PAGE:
NATO Attacks GDOs?

© 2003 Door & Access Systems
Publish Date: Winter 2003
Author: Tom Wadsworth
Pages 36-38

NATO Attacks GDOs?
Incident Demonstrates the Importance of GDOs

When a thousand officials from NATO (North Atlantic Treaty Organization) descended upon the Broadmoor Hotel in Colorado Springs in early October 2003, hundreds of residents suddenly couldn' t activate their garage door openers (GDOs).

As the Colorado Springs Gazette put it, the incident had “hundreds of Broadmoor area residents thinking the 19-nation (NATO had) declared war on their garage doors.”

The Interruption Begins

When the problem hit on Friday morning Oct. 3, about 20 calls lit up the phone lines by 10 a.m. at the Overhead Door Company of Colorado Springs. Sensing that this was just the beginning, Kevin Maguire, company president, quickly drafted a statement for his employees to communicate to callers.

Maguire' s statement said that the opener problem was related to safety and security measures for the NATO conference. “This is a temporary problem,” he wrote. “We expect the problem to take care of itself as soon as the NATO Conference is over October 10th.”

By the end of the first day, his staff had taken 300 to 400 phone calls on his eight phone lines from customers who were “locked out” of their garage. On top of the constant ringing, two TV stations and a newspaper reporter crowded his lobby, wanting an interview for one of the hottest stories in town.

Maguire was quoted on the evening TV newscasts, the front page of Saturday' s paper, and later stories in the Denver Post. “The media did a great job of getting the story out that night,” Maguire tells Door & Access Systems. He says the coverage helped reduce phone calls and the frustration of residents who couldn' t get in their garage.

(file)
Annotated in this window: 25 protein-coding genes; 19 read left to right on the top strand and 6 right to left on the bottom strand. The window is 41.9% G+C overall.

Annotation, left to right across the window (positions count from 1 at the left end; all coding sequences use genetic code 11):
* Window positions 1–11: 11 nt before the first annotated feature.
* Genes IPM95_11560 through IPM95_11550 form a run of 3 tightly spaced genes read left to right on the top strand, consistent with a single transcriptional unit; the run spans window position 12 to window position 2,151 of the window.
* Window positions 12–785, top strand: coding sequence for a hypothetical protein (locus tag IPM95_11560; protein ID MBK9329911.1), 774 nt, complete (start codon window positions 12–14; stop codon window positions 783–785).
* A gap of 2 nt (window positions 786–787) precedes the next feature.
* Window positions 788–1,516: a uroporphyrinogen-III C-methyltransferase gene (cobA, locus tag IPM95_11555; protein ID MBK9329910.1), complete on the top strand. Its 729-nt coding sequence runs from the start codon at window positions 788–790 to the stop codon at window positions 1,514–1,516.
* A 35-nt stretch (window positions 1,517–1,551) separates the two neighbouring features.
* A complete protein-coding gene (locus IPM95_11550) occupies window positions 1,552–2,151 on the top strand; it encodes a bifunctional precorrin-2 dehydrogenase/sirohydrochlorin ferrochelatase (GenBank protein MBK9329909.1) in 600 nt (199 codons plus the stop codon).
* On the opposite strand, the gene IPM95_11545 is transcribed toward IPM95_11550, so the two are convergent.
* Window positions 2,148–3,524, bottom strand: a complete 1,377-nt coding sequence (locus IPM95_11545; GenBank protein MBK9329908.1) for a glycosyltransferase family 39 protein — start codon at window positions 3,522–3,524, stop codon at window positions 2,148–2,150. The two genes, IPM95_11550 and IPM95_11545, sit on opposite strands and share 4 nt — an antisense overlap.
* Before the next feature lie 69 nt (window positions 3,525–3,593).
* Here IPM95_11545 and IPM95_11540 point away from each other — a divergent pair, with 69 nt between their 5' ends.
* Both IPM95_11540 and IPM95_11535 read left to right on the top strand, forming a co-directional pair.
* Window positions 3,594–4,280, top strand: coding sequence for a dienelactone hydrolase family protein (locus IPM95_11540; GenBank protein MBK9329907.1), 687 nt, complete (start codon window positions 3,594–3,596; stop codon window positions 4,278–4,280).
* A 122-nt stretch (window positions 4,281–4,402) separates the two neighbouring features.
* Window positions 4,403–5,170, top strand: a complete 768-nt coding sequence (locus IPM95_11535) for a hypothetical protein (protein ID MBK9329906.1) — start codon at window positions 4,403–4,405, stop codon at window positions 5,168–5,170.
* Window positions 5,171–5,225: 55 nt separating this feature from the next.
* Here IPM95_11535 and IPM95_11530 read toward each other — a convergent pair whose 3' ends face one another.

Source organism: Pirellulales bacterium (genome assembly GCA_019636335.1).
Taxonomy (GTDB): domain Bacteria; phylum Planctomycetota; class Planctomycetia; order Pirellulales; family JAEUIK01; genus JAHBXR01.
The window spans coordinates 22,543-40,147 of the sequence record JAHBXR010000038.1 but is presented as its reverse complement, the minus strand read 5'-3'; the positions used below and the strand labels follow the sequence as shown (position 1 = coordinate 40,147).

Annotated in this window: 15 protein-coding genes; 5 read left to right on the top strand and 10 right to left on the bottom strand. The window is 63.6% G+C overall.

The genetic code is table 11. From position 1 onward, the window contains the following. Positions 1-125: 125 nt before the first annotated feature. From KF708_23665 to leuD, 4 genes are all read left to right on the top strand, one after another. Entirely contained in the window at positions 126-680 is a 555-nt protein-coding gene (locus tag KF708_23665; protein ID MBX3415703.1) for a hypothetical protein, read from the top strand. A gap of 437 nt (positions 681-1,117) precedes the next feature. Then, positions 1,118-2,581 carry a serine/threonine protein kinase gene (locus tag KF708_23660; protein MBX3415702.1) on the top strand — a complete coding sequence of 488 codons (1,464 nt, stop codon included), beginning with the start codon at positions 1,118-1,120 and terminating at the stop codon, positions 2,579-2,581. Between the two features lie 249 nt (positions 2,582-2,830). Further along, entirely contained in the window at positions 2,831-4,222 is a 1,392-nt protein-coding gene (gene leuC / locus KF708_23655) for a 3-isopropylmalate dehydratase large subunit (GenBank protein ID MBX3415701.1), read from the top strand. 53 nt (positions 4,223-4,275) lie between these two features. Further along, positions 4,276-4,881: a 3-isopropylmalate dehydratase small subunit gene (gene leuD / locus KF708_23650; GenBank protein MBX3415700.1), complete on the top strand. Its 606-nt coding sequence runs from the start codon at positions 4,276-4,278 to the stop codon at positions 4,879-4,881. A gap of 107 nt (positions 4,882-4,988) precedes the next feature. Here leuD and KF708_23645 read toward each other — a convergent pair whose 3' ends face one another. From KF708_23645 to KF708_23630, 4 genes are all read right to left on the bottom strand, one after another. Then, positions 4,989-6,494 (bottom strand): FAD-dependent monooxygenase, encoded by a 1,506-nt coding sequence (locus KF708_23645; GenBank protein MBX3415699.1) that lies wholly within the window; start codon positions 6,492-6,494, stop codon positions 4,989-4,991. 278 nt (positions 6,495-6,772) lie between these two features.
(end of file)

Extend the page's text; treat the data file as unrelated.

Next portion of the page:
What Caused the Problem?

NATO never did admit responsibility or reveal why garage door remote controls didn' t work. Large temporary communications towers had been erected prior to the NATO conference, but U.S. Army officials denied any connection between the towers and the GDO problems.

GDO transmitters use a radio frequency that the Federal Communications Commission reserves for the devices. However, while NATO was in town, something interrupted those frequencies, rendering transmitters useless.

“They were messing with the airwaves obviously for the security of our international visitors,” says Maguire. And sure enough, the problems went away the next Friday, as soon as the NATO folks left town.

“We've been telling people it was a small inconvenience for the safety and security of the nation,” says Maguire.

The Real Story

“The real story is how much people rely on garage doors to get inside their home,” adds the 30-year garage door veteran. “This story shows how important it is for people to keep their door system in good maintenance and repair.”

Maguire finds that people use their garage door so much, many don' t even carry a key to their own front door. “People couldn' t get in their garage doors, and many couldn' t get into their houses. The whole world stops when you can' t get in your home.”

Ripe for Rip-Offs

With 65 employees and 33 trucks, Overhead Door of Colorado Springs is the largest door dealer in the city and a top ten Overhead Door distributor. The company has been in business since 1957 and in the Maguire family since 1969.

The crush of calls might have offered the opportunity for making a quick buck by replacing capacitors, logic boards, remote controls, or even batteries. But Maguire did none of the sort.

“It would' ve been very easy to schedule a service call and get something out of it. But that' s not what we' re here for,” he says. “We' re too involved in the community to take advantage of people. We did what was right. They' ll come to us when they need us.”

A Word of Advice

In the end, Maguire' s firm gained a lot of good publicity and earned some valuable credibility. What advice does he offer to other dealers facing a similar crisis?

“Don' t run from a problem or the media. Use the forum to educate your customers, and tell them what you know. Take care of the customer.”